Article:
This morning we left Kory at home while we went to Blackfoot to get some work done on the Tahoe that we got in an even trade for our green truck (no money exchanged hands, but we kept our tires and wheels, battery and trailer hitch).
The oil needed to be changed and an engine plug needed to be installed, so that we could plug in the Tahoe on freezing cold days.
While they were at it, we also wanted them to take a good look underneath while the Tahoe was up on the rack.
LC had climbed underneath it when we were contemplating a trade, and believed it to be a good vehicle.
But the day we made the switch had been a very long, very cold and sometimes snowy day. And with two guys test driving vehicles and changing out tires and batteries and hitches and then test driving again, and then checking out vehicle histories on-line etc etc etc we hoped that LC had not missed anything major.
We parked the Tahoe inside the garage for a few days, when nights were slated to get down to ungodly temperatures like -20. The advantage was that we could see if there were leaks.
We did not think that there were any.
After dropping off the Tahoe (and with two and a half hours to kill) LC and I walked around the snowy and cold streets of Blackfoot.
Blackfoot is a small town. About 11,000 people.
It was established in the very early 1900's and neither one of us has really spent a lot of time in that town.
Our normal trips to Blackfoot consisted of grocery shopping, gas buying, banking and bill paying.
In short, nothing fun.
LC and I had fairly negative impressions of Blackfoot the first few times we visited there.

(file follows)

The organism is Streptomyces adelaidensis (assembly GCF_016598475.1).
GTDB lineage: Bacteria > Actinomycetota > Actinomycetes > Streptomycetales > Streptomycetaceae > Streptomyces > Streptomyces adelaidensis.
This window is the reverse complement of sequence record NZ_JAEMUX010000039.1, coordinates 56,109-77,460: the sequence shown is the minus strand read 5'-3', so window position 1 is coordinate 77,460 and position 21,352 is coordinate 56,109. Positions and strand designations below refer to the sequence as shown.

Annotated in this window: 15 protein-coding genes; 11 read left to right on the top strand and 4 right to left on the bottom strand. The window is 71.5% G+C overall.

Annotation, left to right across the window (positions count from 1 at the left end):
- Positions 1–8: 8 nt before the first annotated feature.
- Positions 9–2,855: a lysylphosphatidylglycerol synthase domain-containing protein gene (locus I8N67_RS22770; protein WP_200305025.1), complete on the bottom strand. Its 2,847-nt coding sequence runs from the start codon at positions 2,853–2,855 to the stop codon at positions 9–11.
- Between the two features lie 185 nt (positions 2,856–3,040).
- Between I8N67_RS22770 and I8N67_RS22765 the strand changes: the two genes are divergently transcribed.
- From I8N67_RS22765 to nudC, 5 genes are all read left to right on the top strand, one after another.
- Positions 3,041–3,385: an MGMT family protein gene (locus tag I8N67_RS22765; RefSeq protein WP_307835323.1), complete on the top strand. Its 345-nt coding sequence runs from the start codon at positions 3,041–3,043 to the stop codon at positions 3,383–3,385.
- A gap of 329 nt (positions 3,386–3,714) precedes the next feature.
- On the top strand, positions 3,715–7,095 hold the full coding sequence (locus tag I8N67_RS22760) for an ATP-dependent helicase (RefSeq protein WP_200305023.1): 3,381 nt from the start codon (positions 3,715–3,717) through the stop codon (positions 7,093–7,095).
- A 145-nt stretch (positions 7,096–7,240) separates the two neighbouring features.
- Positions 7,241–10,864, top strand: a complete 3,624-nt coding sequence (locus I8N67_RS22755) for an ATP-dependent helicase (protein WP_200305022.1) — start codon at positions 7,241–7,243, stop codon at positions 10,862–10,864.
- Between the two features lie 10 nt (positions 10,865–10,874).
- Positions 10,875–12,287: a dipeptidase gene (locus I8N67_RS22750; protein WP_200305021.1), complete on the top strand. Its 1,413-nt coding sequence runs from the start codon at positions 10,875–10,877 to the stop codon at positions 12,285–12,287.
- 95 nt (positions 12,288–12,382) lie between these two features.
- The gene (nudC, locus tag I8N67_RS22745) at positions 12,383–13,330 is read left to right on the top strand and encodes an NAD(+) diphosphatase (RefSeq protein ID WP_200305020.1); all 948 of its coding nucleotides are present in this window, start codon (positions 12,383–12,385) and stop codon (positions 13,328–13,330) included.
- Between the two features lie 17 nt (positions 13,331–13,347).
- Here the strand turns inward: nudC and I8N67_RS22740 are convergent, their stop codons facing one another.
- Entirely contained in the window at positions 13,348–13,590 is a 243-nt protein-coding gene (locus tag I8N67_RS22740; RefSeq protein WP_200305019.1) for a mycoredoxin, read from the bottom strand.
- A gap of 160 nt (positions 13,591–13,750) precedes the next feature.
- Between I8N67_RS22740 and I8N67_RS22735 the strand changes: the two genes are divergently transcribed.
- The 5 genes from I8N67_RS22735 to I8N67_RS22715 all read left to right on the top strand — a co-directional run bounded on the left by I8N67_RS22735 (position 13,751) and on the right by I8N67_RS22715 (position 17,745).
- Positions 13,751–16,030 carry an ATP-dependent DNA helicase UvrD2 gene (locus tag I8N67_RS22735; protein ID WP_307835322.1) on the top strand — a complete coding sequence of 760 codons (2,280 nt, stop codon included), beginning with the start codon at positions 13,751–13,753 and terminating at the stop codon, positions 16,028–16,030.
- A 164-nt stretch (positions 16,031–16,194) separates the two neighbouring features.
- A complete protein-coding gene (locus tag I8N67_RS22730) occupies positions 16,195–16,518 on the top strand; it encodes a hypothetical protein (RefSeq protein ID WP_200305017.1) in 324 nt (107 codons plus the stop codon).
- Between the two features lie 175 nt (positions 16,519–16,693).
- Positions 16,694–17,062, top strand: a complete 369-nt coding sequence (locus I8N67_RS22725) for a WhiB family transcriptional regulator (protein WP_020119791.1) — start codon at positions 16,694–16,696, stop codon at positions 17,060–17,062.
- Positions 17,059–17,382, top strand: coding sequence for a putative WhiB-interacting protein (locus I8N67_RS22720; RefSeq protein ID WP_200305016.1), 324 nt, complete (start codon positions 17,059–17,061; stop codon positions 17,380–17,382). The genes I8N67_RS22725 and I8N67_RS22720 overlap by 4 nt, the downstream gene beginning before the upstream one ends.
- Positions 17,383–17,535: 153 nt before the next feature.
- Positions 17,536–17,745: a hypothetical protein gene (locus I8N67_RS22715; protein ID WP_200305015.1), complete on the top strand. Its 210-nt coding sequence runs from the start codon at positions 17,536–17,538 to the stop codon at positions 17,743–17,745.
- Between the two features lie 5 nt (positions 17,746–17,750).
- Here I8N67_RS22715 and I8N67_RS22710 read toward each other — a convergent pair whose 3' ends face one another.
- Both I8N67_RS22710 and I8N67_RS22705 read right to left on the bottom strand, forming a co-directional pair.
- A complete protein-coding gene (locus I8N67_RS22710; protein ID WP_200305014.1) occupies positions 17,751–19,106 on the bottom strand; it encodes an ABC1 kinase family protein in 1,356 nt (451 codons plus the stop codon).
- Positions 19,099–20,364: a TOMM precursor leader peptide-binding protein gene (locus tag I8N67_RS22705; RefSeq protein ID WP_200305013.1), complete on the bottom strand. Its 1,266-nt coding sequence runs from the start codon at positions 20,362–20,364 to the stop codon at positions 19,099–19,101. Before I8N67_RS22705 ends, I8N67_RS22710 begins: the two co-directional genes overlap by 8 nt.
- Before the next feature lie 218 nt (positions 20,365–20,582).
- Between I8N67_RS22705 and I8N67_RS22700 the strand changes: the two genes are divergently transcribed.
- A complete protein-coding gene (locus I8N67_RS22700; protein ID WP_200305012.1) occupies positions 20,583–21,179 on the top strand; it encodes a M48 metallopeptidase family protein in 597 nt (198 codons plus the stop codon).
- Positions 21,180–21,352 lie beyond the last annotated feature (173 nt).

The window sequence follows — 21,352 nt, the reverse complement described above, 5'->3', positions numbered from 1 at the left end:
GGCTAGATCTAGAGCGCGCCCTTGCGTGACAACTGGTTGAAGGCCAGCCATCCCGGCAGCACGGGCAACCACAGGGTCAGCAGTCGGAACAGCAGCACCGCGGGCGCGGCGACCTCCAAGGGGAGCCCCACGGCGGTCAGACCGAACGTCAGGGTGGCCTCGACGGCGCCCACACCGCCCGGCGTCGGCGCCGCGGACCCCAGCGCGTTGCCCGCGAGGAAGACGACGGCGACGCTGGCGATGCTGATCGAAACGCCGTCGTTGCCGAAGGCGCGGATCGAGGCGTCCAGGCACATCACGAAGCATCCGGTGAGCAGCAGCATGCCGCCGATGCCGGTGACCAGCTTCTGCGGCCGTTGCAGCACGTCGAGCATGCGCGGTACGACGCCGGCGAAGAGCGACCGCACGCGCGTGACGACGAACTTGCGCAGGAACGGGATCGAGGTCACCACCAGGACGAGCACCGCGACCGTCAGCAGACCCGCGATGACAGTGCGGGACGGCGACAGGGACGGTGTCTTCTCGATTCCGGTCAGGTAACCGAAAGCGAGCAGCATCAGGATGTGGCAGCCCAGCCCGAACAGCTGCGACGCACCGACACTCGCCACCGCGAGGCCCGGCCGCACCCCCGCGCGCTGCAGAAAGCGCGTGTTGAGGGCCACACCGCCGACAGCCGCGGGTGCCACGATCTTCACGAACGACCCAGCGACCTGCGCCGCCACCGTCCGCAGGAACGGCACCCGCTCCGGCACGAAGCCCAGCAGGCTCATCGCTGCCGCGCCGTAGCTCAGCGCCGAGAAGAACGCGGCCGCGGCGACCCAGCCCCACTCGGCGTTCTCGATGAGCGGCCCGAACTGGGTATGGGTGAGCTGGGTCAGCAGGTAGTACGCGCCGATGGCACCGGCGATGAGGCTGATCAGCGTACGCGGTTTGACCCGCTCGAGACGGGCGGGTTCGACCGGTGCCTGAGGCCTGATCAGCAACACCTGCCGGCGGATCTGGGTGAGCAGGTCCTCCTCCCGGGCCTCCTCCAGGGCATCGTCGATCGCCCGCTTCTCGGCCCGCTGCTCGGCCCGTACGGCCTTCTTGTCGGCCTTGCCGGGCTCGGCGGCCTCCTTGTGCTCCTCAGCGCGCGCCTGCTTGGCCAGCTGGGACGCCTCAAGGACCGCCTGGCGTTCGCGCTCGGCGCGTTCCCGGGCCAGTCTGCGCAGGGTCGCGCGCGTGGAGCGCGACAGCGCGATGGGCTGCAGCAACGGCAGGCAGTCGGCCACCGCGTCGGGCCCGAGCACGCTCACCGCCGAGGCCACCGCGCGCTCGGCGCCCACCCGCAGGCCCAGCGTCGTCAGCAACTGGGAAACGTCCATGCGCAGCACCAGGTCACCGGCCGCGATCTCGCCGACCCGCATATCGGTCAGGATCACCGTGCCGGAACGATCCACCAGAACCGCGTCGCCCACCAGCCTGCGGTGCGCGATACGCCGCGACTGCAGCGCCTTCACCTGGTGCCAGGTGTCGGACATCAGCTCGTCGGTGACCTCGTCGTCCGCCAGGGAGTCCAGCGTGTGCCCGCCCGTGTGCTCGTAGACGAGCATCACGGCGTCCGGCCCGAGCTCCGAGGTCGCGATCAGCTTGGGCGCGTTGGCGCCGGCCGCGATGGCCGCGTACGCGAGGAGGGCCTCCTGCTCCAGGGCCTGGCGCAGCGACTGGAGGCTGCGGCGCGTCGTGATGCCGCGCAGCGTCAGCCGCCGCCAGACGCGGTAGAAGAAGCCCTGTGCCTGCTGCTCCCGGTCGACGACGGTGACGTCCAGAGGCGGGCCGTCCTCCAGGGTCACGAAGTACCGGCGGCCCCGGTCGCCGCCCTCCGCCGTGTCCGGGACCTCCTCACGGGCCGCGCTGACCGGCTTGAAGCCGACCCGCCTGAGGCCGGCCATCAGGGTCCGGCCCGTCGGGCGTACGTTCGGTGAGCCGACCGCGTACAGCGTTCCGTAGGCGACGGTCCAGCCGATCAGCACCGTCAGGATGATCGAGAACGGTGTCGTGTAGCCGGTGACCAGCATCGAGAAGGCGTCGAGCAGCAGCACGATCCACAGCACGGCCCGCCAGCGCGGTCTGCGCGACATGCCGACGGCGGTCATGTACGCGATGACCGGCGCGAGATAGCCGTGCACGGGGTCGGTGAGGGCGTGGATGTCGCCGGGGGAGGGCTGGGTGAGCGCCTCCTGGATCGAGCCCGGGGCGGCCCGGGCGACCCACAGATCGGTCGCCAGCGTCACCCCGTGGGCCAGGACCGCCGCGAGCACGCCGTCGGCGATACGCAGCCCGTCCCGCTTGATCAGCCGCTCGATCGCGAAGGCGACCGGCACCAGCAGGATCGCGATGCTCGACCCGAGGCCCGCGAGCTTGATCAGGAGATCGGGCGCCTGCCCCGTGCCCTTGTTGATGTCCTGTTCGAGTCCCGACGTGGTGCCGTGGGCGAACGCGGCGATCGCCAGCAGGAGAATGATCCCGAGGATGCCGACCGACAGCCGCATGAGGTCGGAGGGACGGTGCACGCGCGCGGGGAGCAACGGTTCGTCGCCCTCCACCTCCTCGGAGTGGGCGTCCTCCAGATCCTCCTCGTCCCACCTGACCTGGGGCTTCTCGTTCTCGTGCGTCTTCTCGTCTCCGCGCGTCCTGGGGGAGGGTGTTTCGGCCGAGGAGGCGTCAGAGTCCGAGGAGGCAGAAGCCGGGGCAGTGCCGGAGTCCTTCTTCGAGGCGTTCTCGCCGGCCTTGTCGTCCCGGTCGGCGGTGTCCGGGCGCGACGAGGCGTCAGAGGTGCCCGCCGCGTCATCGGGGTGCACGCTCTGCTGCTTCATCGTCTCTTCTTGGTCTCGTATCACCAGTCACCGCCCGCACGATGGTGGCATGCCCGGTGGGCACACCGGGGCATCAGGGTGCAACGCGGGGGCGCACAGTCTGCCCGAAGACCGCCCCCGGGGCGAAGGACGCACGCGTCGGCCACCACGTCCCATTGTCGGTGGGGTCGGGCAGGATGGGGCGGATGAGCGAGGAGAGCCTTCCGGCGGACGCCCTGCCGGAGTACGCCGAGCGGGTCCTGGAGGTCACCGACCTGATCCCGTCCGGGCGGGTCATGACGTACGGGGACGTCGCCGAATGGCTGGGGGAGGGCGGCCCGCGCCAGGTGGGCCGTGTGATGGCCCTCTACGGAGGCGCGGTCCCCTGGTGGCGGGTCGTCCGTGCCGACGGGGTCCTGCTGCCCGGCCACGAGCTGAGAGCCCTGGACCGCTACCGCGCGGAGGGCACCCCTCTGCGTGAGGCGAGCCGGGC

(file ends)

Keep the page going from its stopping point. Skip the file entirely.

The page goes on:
Too many one way streets. Too much street parking that made it difficult to see around vehicles when making turns. A small, working, blue collar, light industrial town with very few things that were aesthetically pleasing.
Our impression had moderated quite a bit since those first visits.
We have learned our way around town. Learned to navigate the one way streets. and learned to accept the blind spots when vehicles are parked too close to the corners.
Learned where good service is provided and where it is not.
And on this particular day, as we killed time on a cold (but more moderate) morning than we have had in over a week, we walked and wandered a little.
And - as is the case when I (and we) walk in Atomic City - on foot we saw things that we do not see when driving quickly by on the way to run errands.................
LC pointed it out before I saw it.
A sidewalk water fountain.
I loved the form of it. The artistic lines. The hard and dark surface that stood out against the stark whiteness of the snow.
I had never seen it before when we drove by this place, and even as I walked I would have missed it if LC hadn't drawn me to it............
I HAD seen this building many times in the past, and what had always drawn me to it was the painting in the windows.
Two entire windows and one door were completely filled with a mountain, lake, pine tree landscape of muted greys and whites and blues.
It was a subtlety beautiful painting that seemed even more beautiful not in the bright colors and busy-ness of summer, but in the quieter and grey and white days of winter...........
One old home was located on a busy main street.
The owners of the home had made use of every available space in their tiny yard, and it was filled with an eclectic combination of summer yard art and tacky Christmas decorations.
On the outside of their home I saw this metal Gone Fishin sign............
But it was the gnome buried in snow that really caught my attention.
As I snapped this picture, LC wondered out loud if the gnome I had left in Tennessee was still there.